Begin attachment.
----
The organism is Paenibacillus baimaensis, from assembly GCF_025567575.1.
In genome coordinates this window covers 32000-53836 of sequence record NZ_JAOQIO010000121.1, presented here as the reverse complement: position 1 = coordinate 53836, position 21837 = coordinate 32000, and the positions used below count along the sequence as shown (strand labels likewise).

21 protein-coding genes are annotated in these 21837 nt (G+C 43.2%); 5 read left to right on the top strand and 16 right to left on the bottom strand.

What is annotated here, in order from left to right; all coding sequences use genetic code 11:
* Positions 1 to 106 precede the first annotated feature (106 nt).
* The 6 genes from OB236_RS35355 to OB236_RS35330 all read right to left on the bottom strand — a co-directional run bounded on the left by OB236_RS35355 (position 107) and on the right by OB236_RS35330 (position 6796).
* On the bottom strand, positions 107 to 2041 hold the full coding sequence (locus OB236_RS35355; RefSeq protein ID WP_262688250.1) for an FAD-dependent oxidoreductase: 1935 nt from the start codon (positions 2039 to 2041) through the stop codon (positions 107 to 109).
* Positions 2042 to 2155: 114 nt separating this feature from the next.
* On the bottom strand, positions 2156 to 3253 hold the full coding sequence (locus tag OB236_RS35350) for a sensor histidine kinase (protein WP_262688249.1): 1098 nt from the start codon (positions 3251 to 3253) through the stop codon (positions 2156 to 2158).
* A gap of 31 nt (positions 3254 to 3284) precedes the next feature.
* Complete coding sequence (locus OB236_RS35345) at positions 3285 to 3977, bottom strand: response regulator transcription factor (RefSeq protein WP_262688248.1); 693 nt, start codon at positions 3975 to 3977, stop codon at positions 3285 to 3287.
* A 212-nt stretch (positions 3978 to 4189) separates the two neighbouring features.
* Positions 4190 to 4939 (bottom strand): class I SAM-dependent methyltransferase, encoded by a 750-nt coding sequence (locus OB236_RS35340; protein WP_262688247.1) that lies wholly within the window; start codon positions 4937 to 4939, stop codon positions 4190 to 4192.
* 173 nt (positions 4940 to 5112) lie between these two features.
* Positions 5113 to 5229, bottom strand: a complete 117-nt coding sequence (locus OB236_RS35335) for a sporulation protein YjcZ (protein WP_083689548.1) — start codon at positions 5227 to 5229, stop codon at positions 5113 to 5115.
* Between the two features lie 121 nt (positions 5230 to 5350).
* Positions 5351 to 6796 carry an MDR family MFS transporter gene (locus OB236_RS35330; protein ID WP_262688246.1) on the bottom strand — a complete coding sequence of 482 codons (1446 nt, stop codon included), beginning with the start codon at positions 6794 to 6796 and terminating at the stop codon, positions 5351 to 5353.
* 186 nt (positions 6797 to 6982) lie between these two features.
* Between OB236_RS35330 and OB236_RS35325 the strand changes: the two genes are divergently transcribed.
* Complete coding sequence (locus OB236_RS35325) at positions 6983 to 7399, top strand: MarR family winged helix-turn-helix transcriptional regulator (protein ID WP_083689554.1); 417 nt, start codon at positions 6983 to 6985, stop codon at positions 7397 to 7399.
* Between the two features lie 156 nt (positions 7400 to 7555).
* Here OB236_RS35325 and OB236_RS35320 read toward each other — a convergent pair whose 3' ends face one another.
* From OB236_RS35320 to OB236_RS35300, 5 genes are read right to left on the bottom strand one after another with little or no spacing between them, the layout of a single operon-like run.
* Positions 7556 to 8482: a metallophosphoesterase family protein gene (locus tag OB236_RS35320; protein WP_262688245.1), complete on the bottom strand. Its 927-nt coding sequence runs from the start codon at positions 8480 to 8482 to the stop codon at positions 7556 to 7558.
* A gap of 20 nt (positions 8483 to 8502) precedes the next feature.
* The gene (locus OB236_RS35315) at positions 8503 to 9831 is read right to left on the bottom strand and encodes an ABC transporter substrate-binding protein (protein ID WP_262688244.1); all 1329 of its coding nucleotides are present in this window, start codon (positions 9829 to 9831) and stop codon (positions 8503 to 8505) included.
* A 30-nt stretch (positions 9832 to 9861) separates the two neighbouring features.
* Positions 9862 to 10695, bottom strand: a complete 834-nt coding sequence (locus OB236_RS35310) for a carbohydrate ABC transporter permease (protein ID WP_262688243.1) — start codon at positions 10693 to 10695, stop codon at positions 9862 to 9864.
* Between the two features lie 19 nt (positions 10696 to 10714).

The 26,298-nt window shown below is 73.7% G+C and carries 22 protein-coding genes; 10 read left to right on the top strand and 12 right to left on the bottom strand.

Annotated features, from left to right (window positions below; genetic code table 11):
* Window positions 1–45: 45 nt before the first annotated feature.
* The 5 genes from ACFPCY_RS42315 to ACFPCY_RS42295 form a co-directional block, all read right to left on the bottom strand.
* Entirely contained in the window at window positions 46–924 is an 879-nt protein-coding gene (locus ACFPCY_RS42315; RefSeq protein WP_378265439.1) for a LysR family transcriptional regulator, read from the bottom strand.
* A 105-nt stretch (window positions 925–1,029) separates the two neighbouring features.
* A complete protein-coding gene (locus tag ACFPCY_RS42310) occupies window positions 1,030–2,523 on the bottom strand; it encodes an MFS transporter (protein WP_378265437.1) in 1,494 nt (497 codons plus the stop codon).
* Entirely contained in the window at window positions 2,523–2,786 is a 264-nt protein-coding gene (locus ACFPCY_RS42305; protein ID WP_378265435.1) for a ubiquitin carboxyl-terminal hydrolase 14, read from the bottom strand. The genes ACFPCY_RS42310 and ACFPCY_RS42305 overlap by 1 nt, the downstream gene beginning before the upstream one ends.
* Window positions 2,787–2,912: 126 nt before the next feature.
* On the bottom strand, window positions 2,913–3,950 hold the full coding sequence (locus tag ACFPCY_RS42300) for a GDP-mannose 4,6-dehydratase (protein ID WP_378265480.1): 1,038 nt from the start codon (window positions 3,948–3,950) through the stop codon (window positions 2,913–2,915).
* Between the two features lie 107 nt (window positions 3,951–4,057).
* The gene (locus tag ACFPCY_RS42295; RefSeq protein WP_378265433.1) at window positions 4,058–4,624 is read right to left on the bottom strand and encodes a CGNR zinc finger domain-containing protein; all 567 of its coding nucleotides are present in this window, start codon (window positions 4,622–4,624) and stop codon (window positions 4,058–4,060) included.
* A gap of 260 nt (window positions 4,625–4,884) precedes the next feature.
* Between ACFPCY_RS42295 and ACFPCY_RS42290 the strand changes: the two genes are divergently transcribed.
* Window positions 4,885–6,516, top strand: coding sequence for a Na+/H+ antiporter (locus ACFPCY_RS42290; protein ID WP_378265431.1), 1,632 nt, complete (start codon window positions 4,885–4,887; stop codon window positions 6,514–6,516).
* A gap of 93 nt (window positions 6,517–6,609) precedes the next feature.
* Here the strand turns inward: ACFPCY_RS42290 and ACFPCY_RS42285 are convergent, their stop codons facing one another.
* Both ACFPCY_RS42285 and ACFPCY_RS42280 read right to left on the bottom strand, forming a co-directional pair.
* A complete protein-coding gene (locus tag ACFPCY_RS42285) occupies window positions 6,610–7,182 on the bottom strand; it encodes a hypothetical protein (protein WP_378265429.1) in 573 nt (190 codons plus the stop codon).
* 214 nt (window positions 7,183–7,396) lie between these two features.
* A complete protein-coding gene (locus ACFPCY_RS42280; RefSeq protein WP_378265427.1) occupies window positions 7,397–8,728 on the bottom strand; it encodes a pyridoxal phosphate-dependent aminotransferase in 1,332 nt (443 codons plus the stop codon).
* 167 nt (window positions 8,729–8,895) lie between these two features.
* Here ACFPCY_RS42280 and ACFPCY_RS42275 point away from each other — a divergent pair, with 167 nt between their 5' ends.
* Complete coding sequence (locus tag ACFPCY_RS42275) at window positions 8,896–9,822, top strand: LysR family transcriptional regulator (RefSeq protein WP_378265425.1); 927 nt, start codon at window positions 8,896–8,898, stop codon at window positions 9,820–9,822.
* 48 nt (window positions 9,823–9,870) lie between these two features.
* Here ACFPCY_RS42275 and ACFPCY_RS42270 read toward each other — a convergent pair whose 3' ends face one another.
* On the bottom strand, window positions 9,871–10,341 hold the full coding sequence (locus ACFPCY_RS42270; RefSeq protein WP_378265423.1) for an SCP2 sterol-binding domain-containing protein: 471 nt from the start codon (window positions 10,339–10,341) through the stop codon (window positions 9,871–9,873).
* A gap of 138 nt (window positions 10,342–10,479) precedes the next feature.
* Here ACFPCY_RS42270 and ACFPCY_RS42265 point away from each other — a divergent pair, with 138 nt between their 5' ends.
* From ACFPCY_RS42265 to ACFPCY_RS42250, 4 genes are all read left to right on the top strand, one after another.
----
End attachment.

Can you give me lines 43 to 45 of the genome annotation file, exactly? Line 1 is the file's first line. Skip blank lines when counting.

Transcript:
* Between ACFPCY_RS42295 and ACFPCY_RS42290 the strand changes: the two genes are divergently transcribed.
* Window positions 4,885–6,516, top strand: coding sequence for a Na+/H+ antiporter (locus ACFPCY_RS42290; protein ID WP_378265431.1), 1,632 nt, complete (start codon window positions 4,885–4,887; stop codon window positions 6,514–6,516).
* A gap of 93 nt (window positions 6,517–6,609) precedes the next feature.